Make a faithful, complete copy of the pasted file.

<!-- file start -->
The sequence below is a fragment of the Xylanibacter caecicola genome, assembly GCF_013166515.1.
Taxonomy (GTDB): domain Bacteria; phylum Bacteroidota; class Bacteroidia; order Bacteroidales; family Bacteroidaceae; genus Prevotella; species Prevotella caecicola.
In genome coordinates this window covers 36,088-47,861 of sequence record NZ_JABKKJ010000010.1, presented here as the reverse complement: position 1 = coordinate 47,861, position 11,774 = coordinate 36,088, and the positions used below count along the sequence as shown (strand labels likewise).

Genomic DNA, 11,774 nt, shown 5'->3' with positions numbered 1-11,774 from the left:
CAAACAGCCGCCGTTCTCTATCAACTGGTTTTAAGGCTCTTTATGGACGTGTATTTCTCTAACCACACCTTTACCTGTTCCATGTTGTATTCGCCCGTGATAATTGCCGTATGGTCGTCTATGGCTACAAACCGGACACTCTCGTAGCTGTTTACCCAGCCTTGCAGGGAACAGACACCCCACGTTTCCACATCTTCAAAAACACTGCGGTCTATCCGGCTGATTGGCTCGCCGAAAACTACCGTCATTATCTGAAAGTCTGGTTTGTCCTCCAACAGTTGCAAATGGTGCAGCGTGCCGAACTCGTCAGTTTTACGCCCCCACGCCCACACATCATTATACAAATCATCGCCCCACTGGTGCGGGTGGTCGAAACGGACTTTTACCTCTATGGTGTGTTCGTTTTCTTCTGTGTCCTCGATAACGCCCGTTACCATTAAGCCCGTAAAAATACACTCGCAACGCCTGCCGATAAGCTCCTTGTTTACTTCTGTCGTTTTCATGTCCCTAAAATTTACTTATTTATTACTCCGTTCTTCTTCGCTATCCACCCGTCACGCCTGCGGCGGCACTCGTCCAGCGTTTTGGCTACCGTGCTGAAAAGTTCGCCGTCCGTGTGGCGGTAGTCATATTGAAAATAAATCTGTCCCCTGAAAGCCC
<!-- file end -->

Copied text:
The sequence below is a fragment of the Xylanibacter caecicola genome, assembly GCF_013166515.1.
Taxonomy (GTDB): domain Bacteria; phylum Bacteroidota; class Bacteroidia; order Bacteroidales; family Bacteroidaceae; genus Prevotella; species Prevotella caecicola.
In genome coordinates this window covers 36,088-47,861 of sequence record NZ_JABKKJ010000010.1, presented here as the reverse complement: position 1 = coordinate 47,861, position 11,774 = coordinate 36,088, and the positions used below count along the sequence as shown (strand labels likewise).

Genomic DNA, 11,774 nt, shown 5'->3' with positions numbered 1-11,774 from the left:
CAAACAGCCGCCGTTCTCTATCAACTGGTTTTAAGGCTCTTTATGGACGTGTATTTCTCTAACCACACCTTTACCTGTTCCATGTTGTATTCGCCCGTGATAATTGCCGTATGGTCGTCTATGGCTACAAACCGGACACTCTCGTAGCTGTTTACCCAGCCTTGCAGGGAACAGACACCCCACGTTTCCACATCTTCAAAAACACTGCGGTCTATCCGGCTGATTGGCTCGCCGAAAACTACCGTCATTATCTGAAAGTCTGGTTTGTCCTCCAACAGTTGCAAATGGTGCAGCGTGCCGAACTCGTCAGTTTTACGCCCCCACGCCCACACATCATTATACAAATCATCGCCCCACTGGTGCGGGTGGTCGAAACGGACTTTTACCTCTATGGTGTGTTCGTTTTCTTCTGTGTCCTCGATAACGCCCGTTACCATTAAGCCCGTAAAAATACACTCGCAACGCCTGCCGATAAGCTCCTTGTTTACTTCTGTCGTTTTCATGTCCCTAAAATTTACTTATTTATTACTCCGTTCTTCTTCGCTATCCACCCGTCACGCCTGCGGCGGCACTCGTCCAGCGTTTTGGCTACCGTGCTGAAAAGTTCGCCGTCCGTGTGGCGGTAGTCATATTGAAAATAAATCTGTCCCCTGAAAGCCC